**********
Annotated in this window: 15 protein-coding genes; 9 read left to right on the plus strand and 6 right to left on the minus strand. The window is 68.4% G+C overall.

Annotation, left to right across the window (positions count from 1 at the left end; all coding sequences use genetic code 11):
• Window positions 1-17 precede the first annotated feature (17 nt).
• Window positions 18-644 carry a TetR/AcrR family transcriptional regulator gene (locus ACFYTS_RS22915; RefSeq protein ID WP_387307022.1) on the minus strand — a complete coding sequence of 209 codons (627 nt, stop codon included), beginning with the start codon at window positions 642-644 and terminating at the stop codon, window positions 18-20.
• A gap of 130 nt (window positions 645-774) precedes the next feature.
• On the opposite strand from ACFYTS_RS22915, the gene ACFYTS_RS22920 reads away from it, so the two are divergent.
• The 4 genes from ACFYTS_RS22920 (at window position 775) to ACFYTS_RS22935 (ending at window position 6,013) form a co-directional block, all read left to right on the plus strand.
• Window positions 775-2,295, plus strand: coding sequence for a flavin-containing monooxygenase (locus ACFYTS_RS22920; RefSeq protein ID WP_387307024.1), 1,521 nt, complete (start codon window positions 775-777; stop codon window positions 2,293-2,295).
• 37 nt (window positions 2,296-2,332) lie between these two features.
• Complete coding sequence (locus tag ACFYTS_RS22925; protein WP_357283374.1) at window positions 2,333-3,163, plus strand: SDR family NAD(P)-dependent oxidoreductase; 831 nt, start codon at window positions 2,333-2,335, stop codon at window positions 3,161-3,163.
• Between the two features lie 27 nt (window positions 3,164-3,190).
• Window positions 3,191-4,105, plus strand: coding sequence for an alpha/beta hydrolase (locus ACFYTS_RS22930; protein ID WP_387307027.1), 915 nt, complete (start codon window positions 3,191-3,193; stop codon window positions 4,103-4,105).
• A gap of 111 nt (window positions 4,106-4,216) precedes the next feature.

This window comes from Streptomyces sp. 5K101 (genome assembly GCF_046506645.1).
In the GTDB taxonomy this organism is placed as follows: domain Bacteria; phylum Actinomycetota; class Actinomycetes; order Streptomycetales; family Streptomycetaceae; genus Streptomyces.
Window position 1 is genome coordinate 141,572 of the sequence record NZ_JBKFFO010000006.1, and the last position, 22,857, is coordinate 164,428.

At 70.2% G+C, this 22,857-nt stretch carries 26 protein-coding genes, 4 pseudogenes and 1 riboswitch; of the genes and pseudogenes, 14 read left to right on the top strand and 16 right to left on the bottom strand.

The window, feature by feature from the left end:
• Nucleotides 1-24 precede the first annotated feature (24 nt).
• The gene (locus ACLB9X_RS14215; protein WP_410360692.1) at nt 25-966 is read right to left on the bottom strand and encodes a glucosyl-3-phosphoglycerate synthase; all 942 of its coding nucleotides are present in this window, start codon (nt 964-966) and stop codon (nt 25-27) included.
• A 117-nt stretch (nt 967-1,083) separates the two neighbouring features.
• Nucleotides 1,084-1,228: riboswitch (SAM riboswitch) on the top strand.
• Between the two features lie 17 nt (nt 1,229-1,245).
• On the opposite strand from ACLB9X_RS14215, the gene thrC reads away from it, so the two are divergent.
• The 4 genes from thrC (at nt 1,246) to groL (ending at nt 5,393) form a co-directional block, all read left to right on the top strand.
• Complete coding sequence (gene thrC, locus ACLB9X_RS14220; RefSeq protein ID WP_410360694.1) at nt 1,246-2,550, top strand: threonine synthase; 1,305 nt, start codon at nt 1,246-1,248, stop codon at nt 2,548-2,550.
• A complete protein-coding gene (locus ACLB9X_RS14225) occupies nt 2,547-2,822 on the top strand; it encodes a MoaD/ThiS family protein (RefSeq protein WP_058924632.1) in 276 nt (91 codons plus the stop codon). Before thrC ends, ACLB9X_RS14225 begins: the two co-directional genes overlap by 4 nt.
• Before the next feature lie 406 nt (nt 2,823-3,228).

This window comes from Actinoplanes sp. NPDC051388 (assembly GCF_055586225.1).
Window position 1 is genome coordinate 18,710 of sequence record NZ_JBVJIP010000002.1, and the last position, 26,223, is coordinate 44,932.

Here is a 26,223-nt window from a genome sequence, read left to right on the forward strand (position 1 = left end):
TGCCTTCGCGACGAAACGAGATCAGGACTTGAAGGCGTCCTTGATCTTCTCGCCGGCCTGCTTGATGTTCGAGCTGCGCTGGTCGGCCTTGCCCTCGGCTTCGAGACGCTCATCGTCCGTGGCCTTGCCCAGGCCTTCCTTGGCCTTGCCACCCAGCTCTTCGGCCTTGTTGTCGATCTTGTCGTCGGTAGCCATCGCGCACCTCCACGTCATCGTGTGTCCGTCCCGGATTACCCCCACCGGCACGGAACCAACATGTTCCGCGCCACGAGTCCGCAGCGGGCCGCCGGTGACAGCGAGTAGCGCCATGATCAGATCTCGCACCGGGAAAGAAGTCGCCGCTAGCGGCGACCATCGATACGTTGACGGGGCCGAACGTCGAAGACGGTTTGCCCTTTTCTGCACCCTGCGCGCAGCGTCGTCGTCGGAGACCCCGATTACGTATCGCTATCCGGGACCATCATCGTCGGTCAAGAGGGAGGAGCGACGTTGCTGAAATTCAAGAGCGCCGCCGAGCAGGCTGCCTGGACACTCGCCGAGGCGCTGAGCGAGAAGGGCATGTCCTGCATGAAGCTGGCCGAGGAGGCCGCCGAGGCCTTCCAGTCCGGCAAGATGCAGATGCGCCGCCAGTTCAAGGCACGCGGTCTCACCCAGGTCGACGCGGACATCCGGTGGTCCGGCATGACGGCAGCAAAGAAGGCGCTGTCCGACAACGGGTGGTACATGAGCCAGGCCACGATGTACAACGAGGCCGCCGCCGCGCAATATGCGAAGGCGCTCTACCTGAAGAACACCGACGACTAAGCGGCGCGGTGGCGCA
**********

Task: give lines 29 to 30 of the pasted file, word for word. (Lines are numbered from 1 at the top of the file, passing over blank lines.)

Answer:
This window comes from Actinoplanes sp. NPDC051388 (assembly GCF_055586225.1).
Window position 1 is genome coordinate 18,710 of sequence record NZ_JBVJIP010000002.1, and the last position, 26,223, is coordinate 44,932.